Staff asserts that respondents violated ECL 25-0401 and 6 NYCRR part 661. Staff alleges that respondents placed fill in a regulated tidal wetland and tidal wetland adjacent area without a permit. In addition, staff alleges respondents operated a commercial non-water-dependent business in a tidal wetland and tidal wetland adjacent area without a permit. These violations were noted by inspections conducted on December 13, 1982 (first cause of action - second and third counts); March 25, 1985 (second cause of action - second and third counts); October 11, 1988 (third cause of action - second and third counts); January 25, 1991 (fourth cause of action - second and fifth counts); June 26, 1991 (fifth cause of action - third, fourth and sixth counts); October 19 and 20, 1992 (sixth cause of action - second, sixth and eighth counts); April 5, 2012 (seventh cause of action - third and fourth counts); March 22, 2013 (eighth cause of action - second and third counts) and August 8, 2013 (ninth cause of action - second and third counts).

3. Navigable Water Violations

Staff alleges that respondents violated ECL 15-0505 and 6 NYCRR 608.5 by placing fill, including solid waste, in navigable waters of the State without a permit. These violations were alleged to occur on December 13, 1982 (first cause of action - first count); March 25, 1985 (second cause of action - first count); October 11, 1988 (third cause of action - first count); January 25, 1991 (fourth cause of action - first count); June 26, 1991 (fifth cause of action - first and fifth counts); October 19 and 20, 1992 (sixth cause of action - first and seventh counts); April 5, 2012 (seventh cause of action - second count); March 22, 2013 (eighth cause of action - first and fourth counts) and August 8, 2013 (ninth cause of action - first and fourth counts).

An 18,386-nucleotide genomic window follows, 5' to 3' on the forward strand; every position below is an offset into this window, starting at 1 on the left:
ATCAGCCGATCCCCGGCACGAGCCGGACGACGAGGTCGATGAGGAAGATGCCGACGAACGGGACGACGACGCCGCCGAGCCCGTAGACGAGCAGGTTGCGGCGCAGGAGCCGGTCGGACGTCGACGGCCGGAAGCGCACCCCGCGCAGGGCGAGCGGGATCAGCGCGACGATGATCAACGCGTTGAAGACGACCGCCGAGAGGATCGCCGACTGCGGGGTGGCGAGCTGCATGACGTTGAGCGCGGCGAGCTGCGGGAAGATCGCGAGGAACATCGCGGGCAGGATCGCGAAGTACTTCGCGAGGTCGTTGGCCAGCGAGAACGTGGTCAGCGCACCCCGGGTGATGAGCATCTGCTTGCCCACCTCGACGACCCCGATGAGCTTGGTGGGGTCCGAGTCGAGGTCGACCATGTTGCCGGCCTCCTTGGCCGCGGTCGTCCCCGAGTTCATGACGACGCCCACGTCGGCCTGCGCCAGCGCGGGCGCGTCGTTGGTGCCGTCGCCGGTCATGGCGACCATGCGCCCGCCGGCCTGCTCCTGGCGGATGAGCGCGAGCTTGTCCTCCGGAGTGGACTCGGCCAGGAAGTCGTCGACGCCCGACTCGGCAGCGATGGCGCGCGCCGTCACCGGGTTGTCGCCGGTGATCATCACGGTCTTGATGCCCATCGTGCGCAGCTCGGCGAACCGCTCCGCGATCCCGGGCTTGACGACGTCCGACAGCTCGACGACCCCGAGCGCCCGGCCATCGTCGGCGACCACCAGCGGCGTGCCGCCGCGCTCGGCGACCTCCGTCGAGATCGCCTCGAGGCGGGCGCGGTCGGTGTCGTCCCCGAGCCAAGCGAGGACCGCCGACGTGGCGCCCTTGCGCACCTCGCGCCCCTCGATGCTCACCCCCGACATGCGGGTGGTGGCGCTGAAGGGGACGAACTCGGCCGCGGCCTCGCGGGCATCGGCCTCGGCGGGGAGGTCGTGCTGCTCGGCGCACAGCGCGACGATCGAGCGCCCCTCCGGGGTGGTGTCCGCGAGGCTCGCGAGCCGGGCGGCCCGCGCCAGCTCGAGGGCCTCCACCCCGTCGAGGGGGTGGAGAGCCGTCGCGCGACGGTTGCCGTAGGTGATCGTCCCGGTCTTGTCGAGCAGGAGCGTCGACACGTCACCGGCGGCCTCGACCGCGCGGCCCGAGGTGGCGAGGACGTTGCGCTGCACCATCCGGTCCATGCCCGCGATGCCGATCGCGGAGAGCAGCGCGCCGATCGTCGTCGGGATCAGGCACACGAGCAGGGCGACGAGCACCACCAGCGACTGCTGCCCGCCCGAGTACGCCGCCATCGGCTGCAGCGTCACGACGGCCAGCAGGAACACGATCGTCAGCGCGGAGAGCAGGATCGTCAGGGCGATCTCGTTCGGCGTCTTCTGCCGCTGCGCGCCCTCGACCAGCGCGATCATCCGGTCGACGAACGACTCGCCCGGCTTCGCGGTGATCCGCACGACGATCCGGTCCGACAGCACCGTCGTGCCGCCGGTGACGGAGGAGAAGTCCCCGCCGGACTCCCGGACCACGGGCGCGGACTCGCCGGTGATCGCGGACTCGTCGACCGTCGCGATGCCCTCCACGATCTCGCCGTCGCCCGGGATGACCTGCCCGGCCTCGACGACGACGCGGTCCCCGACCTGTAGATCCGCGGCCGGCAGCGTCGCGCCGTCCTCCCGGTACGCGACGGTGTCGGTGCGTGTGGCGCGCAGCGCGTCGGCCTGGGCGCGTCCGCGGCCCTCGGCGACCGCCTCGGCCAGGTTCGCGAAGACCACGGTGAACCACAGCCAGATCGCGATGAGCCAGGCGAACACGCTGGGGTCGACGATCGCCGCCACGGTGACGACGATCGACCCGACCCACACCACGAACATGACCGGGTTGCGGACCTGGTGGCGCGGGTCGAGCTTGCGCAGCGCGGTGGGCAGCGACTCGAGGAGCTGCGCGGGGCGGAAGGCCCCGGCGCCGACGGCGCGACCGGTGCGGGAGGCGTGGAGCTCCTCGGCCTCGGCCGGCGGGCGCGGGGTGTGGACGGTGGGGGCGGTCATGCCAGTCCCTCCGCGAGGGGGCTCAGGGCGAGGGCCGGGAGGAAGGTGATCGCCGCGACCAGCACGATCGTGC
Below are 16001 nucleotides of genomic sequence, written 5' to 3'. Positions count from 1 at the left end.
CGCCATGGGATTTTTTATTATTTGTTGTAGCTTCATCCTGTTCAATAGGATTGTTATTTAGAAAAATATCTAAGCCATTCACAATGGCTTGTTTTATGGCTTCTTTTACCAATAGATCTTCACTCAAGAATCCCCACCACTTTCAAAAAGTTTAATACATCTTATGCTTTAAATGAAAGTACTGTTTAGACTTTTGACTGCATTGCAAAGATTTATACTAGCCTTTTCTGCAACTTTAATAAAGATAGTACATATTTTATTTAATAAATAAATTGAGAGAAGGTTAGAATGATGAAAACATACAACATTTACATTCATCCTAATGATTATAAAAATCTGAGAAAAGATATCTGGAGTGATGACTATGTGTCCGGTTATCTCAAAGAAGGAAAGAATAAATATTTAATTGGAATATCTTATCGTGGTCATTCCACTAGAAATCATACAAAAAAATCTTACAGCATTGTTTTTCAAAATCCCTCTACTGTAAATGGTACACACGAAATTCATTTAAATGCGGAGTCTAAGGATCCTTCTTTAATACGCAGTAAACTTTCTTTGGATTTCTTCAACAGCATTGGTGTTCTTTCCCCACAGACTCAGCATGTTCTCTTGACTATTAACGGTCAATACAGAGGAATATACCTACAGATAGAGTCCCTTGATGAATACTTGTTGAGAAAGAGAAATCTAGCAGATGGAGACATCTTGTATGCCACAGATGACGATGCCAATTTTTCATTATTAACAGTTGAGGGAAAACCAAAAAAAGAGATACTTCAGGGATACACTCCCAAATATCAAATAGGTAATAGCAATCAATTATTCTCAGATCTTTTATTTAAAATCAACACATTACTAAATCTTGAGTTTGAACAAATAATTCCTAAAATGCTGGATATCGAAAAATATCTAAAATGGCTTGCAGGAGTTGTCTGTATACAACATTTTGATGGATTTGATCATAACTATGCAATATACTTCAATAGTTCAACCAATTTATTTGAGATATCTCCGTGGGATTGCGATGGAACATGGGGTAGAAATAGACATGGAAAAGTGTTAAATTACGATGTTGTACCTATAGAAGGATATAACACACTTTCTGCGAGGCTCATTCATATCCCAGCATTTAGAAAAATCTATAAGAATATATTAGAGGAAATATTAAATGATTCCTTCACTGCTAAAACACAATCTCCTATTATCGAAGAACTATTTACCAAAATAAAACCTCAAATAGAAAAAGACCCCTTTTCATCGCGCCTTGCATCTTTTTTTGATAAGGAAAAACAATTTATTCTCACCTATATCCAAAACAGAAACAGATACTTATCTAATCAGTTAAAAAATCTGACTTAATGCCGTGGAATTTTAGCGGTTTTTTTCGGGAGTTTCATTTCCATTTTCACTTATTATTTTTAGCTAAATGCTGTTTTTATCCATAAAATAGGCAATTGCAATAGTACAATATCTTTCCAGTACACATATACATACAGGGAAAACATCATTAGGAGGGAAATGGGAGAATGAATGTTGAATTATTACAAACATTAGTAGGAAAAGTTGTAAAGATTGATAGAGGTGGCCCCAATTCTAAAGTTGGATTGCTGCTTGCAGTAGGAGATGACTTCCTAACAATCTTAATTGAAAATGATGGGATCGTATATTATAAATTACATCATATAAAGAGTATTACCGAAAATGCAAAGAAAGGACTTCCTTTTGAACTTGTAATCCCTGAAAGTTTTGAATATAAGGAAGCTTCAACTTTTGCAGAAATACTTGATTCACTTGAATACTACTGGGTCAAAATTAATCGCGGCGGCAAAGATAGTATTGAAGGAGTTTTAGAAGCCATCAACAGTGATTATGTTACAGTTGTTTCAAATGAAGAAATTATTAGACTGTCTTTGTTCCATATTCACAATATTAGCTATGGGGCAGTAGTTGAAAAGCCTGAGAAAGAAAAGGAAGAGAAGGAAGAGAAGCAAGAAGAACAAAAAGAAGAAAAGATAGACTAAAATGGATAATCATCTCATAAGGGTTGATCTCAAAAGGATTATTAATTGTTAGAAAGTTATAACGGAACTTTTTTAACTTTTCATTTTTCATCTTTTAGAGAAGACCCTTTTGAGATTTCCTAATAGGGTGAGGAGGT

4. Pollution of Marine District Waters

Staff alleges respondents violated ECL 17-0503 by causing waste, which could affect fish and shellfish, to drain into the waters of the State and marine district. This violation was noted by inspections conducted on January 25, 1991 (fourth cause of action - third count) and June 26, 1991 (fifth cause of action - second count).

5. Waste Tire Violations

Staff alleges that respondents violated 6 NYCRR 360-13 by storing more than 1,000 used tires without a permit. This violation was alleged to have occurred on January 25, 1991 (fourth cause of action - fourth count) and October 19 and 20, 1992 (sixth cause of action - tenth count).

6. Navigation Law Violations

Staff alleges that respondents violated Navigation Law §§ 173, 175 and 176 by discharging oil on the site, failing to report the discharge of petroleum and failing to remove the discharge of petroleum. The violations were alleged to occur on October 19 and 20, 1992 (sixth cause of action - third, fourth and fifth counts).

7. Air Pollution Violations

Staff alleges respondents violated 6 NYCRR 215.2 by burning wood, aluminum cans, plastic, glass, scrap metal and car foam seats in an open metal basin. This violation was noted by an inspection conducted on April 5, 2012 (seventh cause of action - first count).

8. Solid Waste Violations

Staff alleges respondents violated ECL 27-0707 and 6 NYCRR part 360 by operating a solid waste transfer facility without a permit. Staff alleged this violation occurred during staff's October 19 and 20, 1992 inspections (sixth cause of action - ninth count).

9. Penalty and Remedial Relief

Staff is seeking a civil penalty in the amount of $361,000 and an order directing respondents to remove all illegally placed fill on and adjacent to the site including the tidal wetlands, tidal wetlands adjacent area and navigable water of the State. Staff also seeks an order that directs respondents to restore the portions of tidal wetlands and tidal wetland adjacent areas that were adversely affected by respondents' unpermitted activities, under the direction of the Department.

B. Respondents